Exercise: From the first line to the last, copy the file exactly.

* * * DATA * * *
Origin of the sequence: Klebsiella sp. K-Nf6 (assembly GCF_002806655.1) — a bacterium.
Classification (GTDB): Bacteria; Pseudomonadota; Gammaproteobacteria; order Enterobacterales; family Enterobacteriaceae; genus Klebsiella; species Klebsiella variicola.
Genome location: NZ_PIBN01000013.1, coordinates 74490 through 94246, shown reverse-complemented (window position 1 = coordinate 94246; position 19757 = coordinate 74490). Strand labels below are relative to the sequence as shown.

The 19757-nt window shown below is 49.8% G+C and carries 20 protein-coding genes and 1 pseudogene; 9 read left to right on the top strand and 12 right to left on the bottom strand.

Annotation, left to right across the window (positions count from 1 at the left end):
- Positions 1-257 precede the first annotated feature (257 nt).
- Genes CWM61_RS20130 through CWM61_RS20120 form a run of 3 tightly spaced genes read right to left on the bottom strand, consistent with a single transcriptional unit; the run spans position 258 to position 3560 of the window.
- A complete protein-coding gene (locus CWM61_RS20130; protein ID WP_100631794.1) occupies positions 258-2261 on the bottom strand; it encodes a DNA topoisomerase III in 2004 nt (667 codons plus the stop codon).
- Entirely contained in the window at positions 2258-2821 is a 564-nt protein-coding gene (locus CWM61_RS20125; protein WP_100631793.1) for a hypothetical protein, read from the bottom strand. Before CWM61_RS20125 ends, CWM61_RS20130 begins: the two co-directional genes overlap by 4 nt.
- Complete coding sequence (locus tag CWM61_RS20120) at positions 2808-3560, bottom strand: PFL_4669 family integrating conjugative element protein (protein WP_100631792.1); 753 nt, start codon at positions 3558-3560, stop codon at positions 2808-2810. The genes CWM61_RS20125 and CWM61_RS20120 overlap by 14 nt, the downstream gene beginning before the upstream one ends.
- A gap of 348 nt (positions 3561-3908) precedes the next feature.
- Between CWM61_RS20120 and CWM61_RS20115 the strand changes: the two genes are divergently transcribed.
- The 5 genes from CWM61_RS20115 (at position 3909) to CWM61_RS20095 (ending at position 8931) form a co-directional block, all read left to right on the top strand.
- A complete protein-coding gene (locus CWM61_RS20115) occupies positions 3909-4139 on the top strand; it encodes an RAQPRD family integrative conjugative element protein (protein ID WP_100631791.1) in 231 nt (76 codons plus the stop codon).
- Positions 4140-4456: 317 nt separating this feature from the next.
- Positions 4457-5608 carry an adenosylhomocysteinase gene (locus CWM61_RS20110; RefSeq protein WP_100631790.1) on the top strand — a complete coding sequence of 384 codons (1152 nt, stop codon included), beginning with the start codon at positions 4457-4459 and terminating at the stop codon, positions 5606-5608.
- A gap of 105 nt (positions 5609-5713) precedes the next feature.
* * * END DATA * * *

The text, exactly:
Origin of the sequence: Klebsiella sp. K-Nf6 (assembly GCF_002806655.1) — a bacterium.
Classification (GTDB): Bacteria; Pseudomonadota; Gammaproteobacteria; order Enterobacterales; family Enterobacteriaceae; genus Klebsiella; species Klebsiella variicola.
Genome location: NZ_PIBN01000013.1, coordinates 74490 through 94246, shown reverse-complemented (window position 1 = coordinate 94246; position 19757 = coordinate 74490). Strand labels below are relative to the sequence as shown.

The 19757-nt window shown below is 49.8% G+C and carries 20 protein-coding genes and 1 pseudogene; 9 read left to right on the top strand and 12 right to left on the bottom strand.

Annotation, left to right across the window (positions count from 1 at the left end):
- Positions 1-257 precede the first annotated feature (257 nt).
- Genes CWM61_RS20130 through CWM61_RS20120 form a run of 3 tightly spaced genes read right to left on the bottom strand, consistent with a single transcriptional unit; the run spans position 258 to position 3560 of the window.
- A complete protein-coding gene (locus CWM61_RS20130; protein ID WP_100631794.1) occupies positions 258-2261 on the bottom strand; it encodes a DNA topoisomerase III in 2004 nt (667 codons plus the stop codon).
- Entirely contained in the window at positions 2258-2821 is a 564-nt protein-coding gene (locus CWM61_RS20125; protein WP_100631793.1) for a hypothetical protein, read from the bottom strand. Before CWM61_RS20125 ends, CWM61_RS20130 begins: the two co-directional genes overlap by 4 nt.
- Complete coding sequence (locus tag CWM61_RS20120) at positions 2808-3560, bottom strand: PFL_4669 family integrating conjugative element protein (protein WP_100631792.1); 753 nt, start codon at positions 3558-3560, stop codon at positions 2808-2810. The genes CWM61_RS20125 and CWM61_RS20120 overlap by 14 nt, the downstream gene beginning before the upstream one ends.
- A gap of 348 nt (positions 3561-3908) precedes the next feature.
- Between CWM61_RS20120 and CWM61_RS20115 the strand changes: the two genes are divergently transcribed.
- The 5 genes from CWM61_RS20115 (at position 3909) to CWM61_RS20095 (ending at position 8931) form a co-directional block, all read left to right on the top strand.
- A complete protein-coding gene (locus CWM61_RS20115) occupies positions 3909-4139 on the top strand; it encodes an RAQPRD family integrative conjugative element protein (protein ID WP_100631791.1) in 231 nt (76 codons plus the stop codon).
- Positions 4140-4456: 317 nt separating this feature from the next.
- Positions 4457-5608 carry an adenosylhomocysteinase gene (locus CWM61_RS20110; RefSeq protein WP_100631790.1) on the top strand — a complete coding sequence of 384 codons (1152 nt, stop codon included), beginning with the start codon at positions 4457-4459 and terminating at the stop codon, positions 5606-5608.
- A gap of 105 nt (positions 5609-5713) precedes the next feature.